There Is Debate about Vaccine Mandates. Can We Actually Have the Debate?

POLITICS & POLICY
Syringes of Pfizer’s COVID-19 vaccine at a pop-up community vaccination center in Valley Stream, N.Y., February 23, 2021. (Brendan McDermid/Reuters)

I just had my first experience of being banned by YouTube. I had recorded a short video talking about the case of Dr. Aaron Kheriaty, who the University of California has put on leave. He is a physician and director of the medical-ethics program at UC Irvine. He’s one of the people who not too long ago was relied upon and hailed as a hero, who has now chosen to challenge UC’s vaccine mandate. I know a number of people who are hesitant to get the vaccine — because of research on aborted babies, because they had COVID-19, and because of other health reasons, like having an autoimmune disorder. I am aware that there are other people who are on the so-called Interwebs watching conspiracy videos — an Uber driver recently showed me some. The danger in the case of Kheriaty, who I’ve interviewed over the years, is that he is not spreading misinformation: He’s making an informed choice for himself. His case concerns me because I know other doctors — Catholic family men in similar positions — who are also making informed decisions.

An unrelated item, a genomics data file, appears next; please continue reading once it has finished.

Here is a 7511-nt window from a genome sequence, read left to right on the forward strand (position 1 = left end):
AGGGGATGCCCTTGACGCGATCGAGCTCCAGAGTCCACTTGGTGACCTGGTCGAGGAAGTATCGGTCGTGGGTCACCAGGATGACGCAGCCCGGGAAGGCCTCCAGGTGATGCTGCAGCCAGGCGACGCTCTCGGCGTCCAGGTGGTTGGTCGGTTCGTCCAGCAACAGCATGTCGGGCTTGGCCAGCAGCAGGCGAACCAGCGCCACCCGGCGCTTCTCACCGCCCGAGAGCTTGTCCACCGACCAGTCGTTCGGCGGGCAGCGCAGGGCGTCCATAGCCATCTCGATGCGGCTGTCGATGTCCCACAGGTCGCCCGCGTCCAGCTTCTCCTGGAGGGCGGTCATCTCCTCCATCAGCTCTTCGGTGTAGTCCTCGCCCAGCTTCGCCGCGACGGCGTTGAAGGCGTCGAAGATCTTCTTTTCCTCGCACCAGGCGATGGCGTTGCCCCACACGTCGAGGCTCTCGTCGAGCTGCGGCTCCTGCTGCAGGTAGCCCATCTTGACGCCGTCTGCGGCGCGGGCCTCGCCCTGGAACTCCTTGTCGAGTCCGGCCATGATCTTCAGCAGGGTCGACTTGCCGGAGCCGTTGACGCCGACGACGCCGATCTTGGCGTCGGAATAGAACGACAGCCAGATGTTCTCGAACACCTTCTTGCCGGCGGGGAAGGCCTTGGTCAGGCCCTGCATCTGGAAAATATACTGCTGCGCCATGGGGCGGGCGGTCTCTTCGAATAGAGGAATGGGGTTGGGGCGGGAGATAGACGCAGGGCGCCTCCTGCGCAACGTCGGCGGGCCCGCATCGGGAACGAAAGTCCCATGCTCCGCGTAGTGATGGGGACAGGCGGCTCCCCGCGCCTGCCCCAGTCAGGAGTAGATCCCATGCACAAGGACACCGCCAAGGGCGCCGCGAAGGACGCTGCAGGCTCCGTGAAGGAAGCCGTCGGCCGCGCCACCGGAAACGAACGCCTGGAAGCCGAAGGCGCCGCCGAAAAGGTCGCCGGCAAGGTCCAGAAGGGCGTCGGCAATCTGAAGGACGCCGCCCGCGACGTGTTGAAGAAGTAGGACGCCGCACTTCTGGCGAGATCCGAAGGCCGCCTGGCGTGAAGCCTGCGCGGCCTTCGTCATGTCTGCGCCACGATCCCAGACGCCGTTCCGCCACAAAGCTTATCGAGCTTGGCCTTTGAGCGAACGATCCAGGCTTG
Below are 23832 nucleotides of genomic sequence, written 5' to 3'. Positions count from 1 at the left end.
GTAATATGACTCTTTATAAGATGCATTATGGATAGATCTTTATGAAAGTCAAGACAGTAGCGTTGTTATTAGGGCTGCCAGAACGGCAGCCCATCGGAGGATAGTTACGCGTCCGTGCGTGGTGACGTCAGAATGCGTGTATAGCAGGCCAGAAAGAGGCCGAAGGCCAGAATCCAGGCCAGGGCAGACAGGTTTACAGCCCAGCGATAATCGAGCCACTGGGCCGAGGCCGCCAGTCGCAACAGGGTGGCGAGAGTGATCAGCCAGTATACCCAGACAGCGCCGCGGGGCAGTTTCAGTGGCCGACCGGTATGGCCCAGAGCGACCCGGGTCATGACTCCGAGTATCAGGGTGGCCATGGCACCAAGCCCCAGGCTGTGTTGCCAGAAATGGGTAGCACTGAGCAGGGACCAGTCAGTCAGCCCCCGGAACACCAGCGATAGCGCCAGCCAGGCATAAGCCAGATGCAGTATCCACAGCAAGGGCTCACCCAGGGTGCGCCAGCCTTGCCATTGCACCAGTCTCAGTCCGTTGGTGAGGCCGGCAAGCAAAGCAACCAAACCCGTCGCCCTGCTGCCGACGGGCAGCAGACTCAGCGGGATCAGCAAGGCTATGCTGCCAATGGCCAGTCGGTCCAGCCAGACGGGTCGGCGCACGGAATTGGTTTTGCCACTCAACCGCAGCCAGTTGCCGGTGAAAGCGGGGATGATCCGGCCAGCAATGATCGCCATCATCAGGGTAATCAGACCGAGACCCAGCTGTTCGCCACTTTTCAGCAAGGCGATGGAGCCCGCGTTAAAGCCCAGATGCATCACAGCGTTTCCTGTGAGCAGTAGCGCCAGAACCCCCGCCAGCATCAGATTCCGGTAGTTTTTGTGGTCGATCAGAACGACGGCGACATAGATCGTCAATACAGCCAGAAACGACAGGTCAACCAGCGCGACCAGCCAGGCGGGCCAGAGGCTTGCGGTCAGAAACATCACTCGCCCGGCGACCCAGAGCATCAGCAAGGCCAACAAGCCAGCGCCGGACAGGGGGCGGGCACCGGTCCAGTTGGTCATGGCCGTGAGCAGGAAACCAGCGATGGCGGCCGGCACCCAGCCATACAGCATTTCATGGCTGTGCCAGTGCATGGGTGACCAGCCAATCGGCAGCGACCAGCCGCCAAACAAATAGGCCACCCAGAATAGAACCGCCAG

I was voicing an opinion: that in our fear of COVID-19, we are conflating informed opinions with misinformation. As someone who has some opinions that are opposed by people in power in our culture and politics, that’s concerning. And I’ll be honest, on a doctor’s recommendation, I hesitated to get a COVID vaccine. But it’s impossible to operate without it in New York — and because I travel and because I certainly don’t want to infect someone who is vulnerable, I decided to get the vaccine. But shouldn’t we defend conscience rights? And shouldn’t we not be afraid of opinions? Dr. Kheriaty has helped many people in his life — including combatting depression, which seems to be a pandemic. YouTube said my short video violates their “medical misinformation policy.” But let me assure you: I am not a doctor and do not play one on TV or radio or anywhere else. Whatever your vaccination status and opinions, would you perhaps pray for Aaron Kheriaty and his family and others who are in similar positions — really believing they are taking a necessary stand in this time of mandates?

This is based on a commentary that aired on The Catholic Channel on Sirius XM, Channel 129 on Thursday. 

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